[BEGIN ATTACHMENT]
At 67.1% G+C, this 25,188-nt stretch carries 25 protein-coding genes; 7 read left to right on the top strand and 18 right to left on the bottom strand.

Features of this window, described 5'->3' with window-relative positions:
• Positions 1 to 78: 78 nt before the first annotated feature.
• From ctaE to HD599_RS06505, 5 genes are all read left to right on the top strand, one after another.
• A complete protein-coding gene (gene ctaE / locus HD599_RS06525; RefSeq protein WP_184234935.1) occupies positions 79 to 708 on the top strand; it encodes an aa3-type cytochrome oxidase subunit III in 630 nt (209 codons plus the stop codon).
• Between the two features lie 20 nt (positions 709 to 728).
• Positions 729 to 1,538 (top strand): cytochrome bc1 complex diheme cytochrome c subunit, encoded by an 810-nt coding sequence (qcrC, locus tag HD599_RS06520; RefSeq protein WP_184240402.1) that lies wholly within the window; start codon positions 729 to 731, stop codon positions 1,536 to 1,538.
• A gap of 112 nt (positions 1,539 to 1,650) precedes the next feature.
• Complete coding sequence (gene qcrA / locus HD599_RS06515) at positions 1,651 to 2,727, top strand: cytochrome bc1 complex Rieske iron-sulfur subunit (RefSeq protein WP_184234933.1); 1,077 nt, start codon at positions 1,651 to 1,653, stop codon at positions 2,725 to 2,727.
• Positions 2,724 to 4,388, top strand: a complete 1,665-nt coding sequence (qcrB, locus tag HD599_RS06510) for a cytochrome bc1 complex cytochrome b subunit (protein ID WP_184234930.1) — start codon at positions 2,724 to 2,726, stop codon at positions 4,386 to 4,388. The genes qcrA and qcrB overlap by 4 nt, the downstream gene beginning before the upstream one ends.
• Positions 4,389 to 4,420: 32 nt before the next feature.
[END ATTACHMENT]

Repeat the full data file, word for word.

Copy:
At 67.1% G+C, this 25,188-nt stretch carries 25 protein-coding genes; 7 read left to right on the top strand and 18 right to left on the bottom strand.

Features of this window, described 5'->3' with window-relative positions:
• Positions 1 to 78: 78 nt before the first annotated feature.
• From ctaE to HD599_RS06505, 5 genes are all read left to right on the top strand, one after another.
• A complete protein-coding gene (gene ctaE / locus HD599_RS06525; RefSeq protein WP_184234935.1) occupies positions 79 to 708 on the top strand; it encodes an aa3-type cytochrome oxidase subunit III in 630 nt (209 codons plus the stop codon).
• Between the two features lie 20 nt (positions 709 to 728).
• Positions 729 to 1,538 (top strand): cytochrome bc1 complex diheme cytochrome c subunit, encoded by an 810-nt coding sequence (qcrC, locus tag HD599_RS06520; RefSeq protein WP_184240402.1) that lies wholly within the window; start codon positions 729 to 731, stop codon positions 1,536 to 1,538.
• A gap of 112 nt (positions 1,539 to 1,650) precedes the next feature.
• Complete coding sequence (gene qcrA / locus HD599_RS06515) at positions 1,651 to 2,727, top strand: cytochrome bc1 complex Rieske iron-sulfur subunit (RefSeq protein WP_184234933.1); 1,077 nt, start codon at positions 1,651 to 1,653, stop codon at positions 2,725 to 2,727.
• Positions 2,724 to 4,388, top strand: a complete 1,665-nt coding sequence (qcrB, locus tag HD599_RS06510) for a cytochrome bc1 complex cytochrome b subunit (protein ID WP_184234930.1) — start codon at positions 2,724 to 2,726, stop codon at positions 4,386 to 4,388. The genes qcrA and qcrB overlap by 4 nt, the downstream gene beginning before the upstream one ends.
• Positions 4,389 to 4,420: 32 nt before the next feature.